I was first exposed to jazz circa 1973, when I met a fellow who ran Kappy's Record Store over near 10th Ave., on 42nd St. in NYC. We really clicked and when I told him I played piano and went to Music & Art HS, and had just started at City College of NY as a music major, he asked if I liked jazz...I said yes but I didn't know much about it, but that I did have sheet music for many popular 1920's through 1940's tunes by noted composers (Porter; Gershwins; Irving Berlin; Rodgers & Hammerstein/Hart; Jerome Kern; Lerner & Loewe; etc.) that my mother had sung beautifully starting in the 1940's including tons of famous show tunes, and I played many of those songs already
I was first exposed to jazz circa 1973, when I met a fellow who ran Kappy's Record Store over near 10th Ave., on 42nd St. in NYC. We really clicked and when I told him I played piano and went to Music & Art HS, and had just started at City College of NY as a music major, he asked if I liked jazz...I said yes but I didn't know much about it, but that I did have sheet music for many popular 1920's through 1940's tunes by noted composers (Porter; Gershwins; Irving Berlin; Rodgers & Hammerstein/Hart; Jerome Kern; Lerner & Loewe; etc.) that my mother had sung beautifully starting in the 1940's including tons of famous show tunes, and I played many of those songs already. SOOOO... he started me off LP's by Oscar Peterson, Art Tatum, Bud Powell, Errol Garner, Bill Evans, Monty Alexander, Charlie Byrd, and Dave Brubeck... does it get any better than that? ...No, it doesn't. I was hooked!!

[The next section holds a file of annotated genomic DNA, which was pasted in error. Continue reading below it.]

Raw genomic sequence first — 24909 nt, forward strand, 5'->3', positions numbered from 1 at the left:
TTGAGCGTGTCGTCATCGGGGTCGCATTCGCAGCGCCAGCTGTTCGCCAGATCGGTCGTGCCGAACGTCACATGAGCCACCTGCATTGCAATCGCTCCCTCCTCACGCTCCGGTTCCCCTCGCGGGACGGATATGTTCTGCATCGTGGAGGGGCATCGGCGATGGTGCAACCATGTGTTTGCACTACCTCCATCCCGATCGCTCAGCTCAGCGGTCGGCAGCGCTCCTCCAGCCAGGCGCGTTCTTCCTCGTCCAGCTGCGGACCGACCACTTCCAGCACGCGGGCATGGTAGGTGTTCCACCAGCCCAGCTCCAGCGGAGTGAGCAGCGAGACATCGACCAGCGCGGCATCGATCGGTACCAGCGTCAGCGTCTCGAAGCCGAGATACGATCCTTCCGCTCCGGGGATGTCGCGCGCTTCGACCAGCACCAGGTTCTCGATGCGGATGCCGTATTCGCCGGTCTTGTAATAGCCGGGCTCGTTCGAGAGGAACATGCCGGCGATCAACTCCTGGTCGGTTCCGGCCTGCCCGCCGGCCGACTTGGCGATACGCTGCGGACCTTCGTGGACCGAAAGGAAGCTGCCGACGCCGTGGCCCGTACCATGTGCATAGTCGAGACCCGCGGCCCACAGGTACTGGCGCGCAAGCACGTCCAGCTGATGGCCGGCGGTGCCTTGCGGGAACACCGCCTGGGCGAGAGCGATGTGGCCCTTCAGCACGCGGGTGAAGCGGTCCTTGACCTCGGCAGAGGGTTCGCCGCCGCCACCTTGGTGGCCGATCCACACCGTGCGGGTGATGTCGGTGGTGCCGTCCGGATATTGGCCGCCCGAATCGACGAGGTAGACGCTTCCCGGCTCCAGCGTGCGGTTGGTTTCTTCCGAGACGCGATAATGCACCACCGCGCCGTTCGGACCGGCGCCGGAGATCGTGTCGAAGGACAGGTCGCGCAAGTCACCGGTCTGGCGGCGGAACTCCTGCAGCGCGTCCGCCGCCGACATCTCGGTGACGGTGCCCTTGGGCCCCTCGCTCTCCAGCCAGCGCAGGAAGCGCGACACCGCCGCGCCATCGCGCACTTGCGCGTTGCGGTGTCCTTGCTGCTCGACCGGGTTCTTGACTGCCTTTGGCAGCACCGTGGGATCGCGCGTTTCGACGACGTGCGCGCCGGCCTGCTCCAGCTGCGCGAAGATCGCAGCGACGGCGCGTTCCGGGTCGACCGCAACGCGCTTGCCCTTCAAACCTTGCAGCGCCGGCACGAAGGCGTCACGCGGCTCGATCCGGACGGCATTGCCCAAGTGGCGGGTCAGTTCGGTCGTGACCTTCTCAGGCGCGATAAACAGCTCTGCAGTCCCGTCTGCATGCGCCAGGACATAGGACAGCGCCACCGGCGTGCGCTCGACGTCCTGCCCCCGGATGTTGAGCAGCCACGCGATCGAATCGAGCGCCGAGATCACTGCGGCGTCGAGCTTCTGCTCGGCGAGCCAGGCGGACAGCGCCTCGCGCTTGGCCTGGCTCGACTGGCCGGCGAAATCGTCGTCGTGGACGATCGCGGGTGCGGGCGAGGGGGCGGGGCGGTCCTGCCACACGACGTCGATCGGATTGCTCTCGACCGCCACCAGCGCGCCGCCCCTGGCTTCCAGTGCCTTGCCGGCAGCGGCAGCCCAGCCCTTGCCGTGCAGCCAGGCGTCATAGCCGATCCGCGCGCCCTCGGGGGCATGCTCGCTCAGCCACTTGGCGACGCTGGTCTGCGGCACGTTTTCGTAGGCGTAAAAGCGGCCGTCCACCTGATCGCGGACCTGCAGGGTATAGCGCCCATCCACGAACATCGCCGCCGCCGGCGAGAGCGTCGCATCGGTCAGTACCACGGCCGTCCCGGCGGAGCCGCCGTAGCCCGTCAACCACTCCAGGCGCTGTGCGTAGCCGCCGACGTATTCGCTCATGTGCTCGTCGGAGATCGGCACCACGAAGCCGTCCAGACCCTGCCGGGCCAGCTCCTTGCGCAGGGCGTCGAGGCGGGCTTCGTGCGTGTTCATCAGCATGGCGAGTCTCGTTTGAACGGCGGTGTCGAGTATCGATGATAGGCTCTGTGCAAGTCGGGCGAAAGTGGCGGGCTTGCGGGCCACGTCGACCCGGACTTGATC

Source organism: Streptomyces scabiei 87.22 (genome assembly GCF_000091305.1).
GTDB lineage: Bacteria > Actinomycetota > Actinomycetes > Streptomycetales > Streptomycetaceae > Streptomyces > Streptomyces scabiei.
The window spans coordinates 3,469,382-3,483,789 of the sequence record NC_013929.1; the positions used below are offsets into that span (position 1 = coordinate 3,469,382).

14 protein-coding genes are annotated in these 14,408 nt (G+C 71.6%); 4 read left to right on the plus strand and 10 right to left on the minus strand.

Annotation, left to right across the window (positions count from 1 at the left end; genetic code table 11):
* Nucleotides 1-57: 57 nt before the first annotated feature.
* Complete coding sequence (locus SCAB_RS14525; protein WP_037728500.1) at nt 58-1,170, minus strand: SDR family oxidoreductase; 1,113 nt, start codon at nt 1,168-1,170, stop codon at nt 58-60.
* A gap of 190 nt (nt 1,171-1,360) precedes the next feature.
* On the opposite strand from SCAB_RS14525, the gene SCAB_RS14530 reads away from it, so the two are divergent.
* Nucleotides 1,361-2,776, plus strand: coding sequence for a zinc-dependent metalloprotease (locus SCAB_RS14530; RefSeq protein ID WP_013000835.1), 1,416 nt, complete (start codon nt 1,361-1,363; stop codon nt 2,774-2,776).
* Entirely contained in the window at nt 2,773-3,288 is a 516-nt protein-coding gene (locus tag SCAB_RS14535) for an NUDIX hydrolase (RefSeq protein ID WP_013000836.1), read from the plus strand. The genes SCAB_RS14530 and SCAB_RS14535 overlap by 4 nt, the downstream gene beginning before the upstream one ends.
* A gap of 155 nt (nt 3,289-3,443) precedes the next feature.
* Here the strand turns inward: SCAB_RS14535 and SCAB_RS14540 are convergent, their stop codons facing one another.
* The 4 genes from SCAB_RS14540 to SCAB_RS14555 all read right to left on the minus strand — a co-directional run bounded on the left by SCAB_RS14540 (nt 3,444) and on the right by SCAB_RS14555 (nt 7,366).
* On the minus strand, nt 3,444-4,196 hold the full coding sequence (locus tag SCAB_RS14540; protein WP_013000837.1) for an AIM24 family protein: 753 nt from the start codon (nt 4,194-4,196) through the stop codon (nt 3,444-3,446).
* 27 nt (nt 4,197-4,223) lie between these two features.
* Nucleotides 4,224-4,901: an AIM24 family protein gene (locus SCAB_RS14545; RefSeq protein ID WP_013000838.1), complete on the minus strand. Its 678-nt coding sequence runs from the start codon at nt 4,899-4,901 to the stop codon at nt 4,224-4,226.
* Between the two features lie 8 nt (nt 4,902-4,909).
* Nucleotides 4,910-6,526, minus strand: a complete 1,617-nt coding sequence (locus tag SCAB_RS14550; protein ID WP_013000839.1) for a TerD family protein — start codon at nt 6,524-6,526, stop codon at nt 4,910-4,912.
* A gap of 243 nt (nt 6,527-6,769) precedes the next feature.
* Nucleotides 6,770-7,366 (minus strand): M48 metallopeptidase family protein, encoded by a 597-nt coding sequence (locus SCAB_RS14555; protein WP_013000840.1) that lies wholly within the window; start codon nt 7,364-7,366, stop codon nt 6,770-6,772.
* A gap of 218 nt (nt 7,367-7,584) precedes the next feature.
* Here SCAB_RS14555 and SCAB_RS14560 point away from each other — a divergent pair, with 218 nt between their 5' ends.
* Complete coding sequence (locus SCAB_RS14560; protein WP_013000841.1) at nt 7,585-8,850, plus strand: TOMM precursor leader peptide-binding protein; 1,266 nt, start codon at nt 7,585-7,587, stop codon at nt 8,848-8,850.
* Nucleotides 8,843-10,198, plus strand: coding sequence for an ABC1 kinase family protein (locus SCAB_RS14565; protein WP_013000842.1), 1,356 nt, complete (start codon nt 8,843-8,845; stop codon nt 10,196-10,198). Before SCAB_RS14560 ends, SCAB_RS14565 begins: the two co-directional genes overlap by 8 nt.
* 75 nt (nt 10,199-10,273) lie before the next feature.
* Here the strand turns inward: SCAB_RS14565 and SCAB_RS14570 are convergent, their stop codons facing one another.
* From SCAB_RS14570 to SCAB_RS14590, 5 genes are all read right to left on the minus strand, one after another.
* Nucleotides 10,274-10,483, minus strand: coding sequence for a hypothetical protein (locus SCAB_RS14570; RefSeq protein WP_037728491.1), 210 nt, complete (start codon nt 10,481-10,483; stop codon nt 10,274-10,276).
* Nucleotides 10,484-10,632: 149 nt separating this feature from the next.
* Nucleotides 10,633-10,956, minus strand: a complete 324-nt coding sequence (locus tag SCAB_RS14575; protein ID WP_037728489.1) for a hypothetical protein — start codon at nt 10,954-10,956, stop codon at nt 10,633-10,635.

I met and had a master class with the late music giant John Lewis, leader of the Modern Jazz Quartet! This was at CCNY in 1977. I was blessed! It was an incredible class... how could it have been anything else?!?!
The first jazz record I bought was...I bought numerous records from my friend at the record store, as mentioned above. He introduced me to nothing but music giants/legends! I think The Dave Brubeck Quartet, Greatest Hits, was actually the first one.
My advice to new listeners... study first--understand the rudiments--solfeggio, keys, scales, and basic chords. Read a book or take a class that includes the study of chord progressions, especially in jazz. It should ideally be a piano class so you can play multiple notes together. Have a good EAR or else it's not really worth it in my view...to become a musician, a good EAR for music is about as fundamental as breathing! Learn to read chord charts--i.e., lead sheets - wherein you play various voicings of the chords--major, minor, dominant 7th (alterations of these, you can learn over time - the basic chords are most important for starters), plus the melody, on the piano or keyboard. If you have to read the exact notes, then it's not the same as actually internalizing it & getting it all into your head. If you can do this, I think you're ready not only for listening to jazz, but understanding many concepts of it! Of course...anyone can listen to jazz... but I think it's so good to also have a grasp of it.